I wonder what the point is in my travelling. What am I looking for? What do I expect to find? Since our re-contact, or perhaps repeated disappearance, sad thoughts come more often.
Or maybe it’s that I’ve severed my anchor. Every day a new place, new people. I have become a nomad; a wanderer. A ronin (or yubokumin?).
I am heavy and light. Made of stone but also of water. I know where I’m going, but why, or how I get there, or what the destination is, I question.
I carry a sadness that is new to me. Or rather a sense of loss, of lament. It is a heavy burden, but one that is inescapable. It is part of me, and wherever I am, it will be there too.

arrived in asahidake around 4pm. After making smalltalk with my roommate for the night (a fellow englishman, who would have thought) I go to check out the onsen.

compared with the previous day’s baths, it’s like comparing a public swimming pool with a top-notch private health club. dead flies floating on the surface of the rotemburo, a feed pipe which looked suspiciously like it was coming from a mains water supply, and the plink plink of decay in the inside bath. Feeling a mite disappointed, I cut my visit short and headed out to take some pictures of the surroundings. it was just before sunset, and again I got some good shots of the dying sun as it melted into the skyline. a fellow enthusiast was out with his large SLR and we exchanged nods and smiles.

Dinner was a stunningly early 6pm. I envisaged heading out to one of the other, more famous onsens after dinner, but was brutally shot down by everywhere closing to visitors after 6pm – some as early as 3pm. WTF is that all about? Is this or is this not a famous resort? After that myself and Andy (aforementioned roommate, and as far as I could tell the only other visitor to arrive that day) cracked open some beers and, after waiting for the sizeable dinner to digest, headed back out to the onsen. Either the pool surface had been swept, or ignorance was bliss (devoid of outside lighting), and we managed to tolerate the outdoor bath under silver birch and a starlit sky for over three hours, by which point the breeze had been thoroughly shot, and each of us had made semi-naked trips back through the hostel to buy more beer from the vending machine (the most expensive vending machine yet – bastards). As much as it’s great to travel alone and immerse oneself in a different language (perhaps too grandiose a term for my activities), it was good to speak with another native. Especially to find out about experiences while living here, perceptions of the people, and other common topics.

The next morning I woke impressively early (7.40am) and after breakfast headed up in the cable car to near the peak of Mt. Asahidake. There was a rather irritating family in the cable car with me, one of whom seemed to be a Chinese-Japanese mother of one who was dressed in full white tracksuit with orange stripes down the side. Tasteful. I was anticipating having a quick look around at the top, taking a few pictures and coming back down again, but some steaming outlets in the mountain crater piqued my interest, so I ended up hiking across deep snow to have a look. Despite getting wet shoes, wet socks, wet trouser-legs and dropping my camera in the snow, I made it there and back reasonably quickly, and smiled wryly when a snowboarder passed me looking quizzically at my footwear.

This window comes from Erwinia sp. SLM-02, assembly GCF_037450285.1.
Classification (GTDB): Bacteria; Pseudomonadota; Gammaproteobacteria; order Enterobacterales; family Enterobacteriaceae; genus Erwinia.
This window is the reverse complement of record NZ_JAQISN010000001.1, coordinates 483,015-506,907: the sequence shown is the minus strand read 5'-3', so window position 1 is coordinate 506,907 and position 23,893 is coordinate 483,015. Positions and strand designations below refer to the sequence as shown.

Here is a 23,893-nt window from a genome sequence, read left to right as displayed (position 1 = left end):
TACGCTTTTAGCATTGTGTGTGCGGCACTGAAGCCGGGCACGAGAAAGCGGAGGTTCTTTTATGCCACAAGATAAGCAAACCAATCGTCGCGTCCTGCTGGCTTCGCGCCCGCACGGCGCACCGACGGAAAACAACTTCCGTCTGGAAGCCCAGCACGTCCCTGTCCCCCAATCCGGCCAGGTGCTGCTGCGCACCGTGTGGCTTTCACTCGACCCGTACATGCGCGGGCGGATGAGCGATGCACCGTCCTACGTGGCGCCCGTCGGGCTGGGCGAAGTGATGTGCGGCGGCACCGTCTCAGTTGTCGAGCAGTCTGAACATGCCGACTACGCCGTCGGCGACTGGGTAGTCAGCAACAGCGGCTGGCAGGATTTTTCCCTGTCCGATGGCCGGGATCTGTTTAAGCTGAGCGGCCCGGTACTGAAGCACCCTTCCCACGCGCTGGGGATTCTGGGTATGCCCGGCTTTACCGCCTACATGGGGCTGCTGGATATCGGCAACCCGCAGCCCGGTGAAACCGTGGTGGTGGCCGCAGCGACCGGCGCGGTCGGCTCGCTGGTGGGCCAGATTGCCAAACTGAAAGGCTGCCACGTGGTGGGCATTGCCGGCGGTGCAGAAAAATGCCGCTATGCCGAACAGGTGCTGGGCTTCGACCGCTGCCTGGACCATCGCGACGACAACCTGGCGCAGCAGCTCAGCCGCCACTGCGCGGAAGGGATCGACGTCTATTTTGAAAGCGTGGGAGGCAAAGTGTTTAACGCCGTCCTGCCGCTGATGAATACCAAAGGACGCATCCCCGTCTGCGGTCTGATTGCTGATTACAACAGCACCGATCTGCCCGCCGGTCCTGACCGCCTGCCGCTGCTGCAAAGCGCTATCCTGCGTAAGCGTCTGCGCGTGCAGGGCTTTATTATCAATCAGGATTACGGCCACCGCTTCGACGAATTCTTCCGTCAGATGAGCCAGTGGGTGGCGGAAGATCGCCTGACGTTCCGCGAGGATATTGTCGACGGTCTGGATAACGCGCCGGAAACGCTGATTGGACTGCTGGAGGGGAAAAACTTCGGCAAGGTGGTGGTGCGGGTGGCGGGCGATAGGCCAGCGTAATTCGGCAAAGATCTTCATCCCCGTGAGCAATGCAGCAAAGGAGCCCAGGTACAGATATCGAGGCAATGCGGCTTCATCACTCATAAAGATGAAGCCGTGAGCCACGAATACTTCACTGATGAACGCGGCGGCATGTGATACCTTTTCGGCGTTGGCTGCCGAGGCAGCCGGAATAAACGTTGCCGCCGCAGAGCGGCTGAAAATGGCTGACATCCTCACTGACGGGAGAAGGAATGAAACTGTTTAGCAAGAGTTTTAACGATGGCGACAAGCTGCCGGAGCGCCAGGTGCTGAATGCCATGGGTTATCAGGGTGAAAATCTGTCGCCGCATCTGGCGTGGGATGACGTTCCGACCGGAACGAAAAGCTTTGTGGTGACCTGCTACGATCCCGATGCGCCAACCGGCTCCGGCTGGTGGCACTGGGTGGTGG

Back at the hostel I chatted briefly (or rather was chatted to briefly) about how amazing the Asahidake backcountry is, how I was only staying such a short time, and how they were looking forward to me coming back again.

By the way the picture which is currently gracing this blog is from Asahidake at sunset. Beautiful.

Noboribetsu-onsen / 登別温泉

From Muroran, Noboribetsu is an easy day trip, which is just as well as I didn’t fancy moving everything again so soon.
Noboribetsu is a great place – steaming pools of bubbling ooze and muck abound, the landscape looks martian at times with scorched earth and bizarre rock formations, they have a mini-geyser and one can even bathe their feet next to some small yet picturesque waterfalls in a naturally hot stream. Very pleasant. I buried my feet in the river bed, but the earth underneath was very hot indeed.

I was lucky to be there when I was according to one of the park guides as come May it’s swarming with people. I was, however, disappointed that I was there before the sakura (cherry blossom) arrived, as the valley is filled with 10,000 cherry trees. It would be a spectacular sight, even alongside the fugly concrete blocks which pass as hotels.

Unfortunately I had neglected to bring a hat or suntan lotion as the weather in Muroran had been cold and foggy, but Noboribetsu was seemingly above that in beautiful sunshine. The trail, whilst forested at times, was quite exposed at others, and I developed a headache and mild paranoia about sunburn. Luckily I escaped pretty much unscathed, although the headache persisted until I went to sleep. It would also have been helpful to have sunglasses, but I destroyed them in a particularly spectacular snowboarding crash when I was still landing on my face whenever I tried a 360.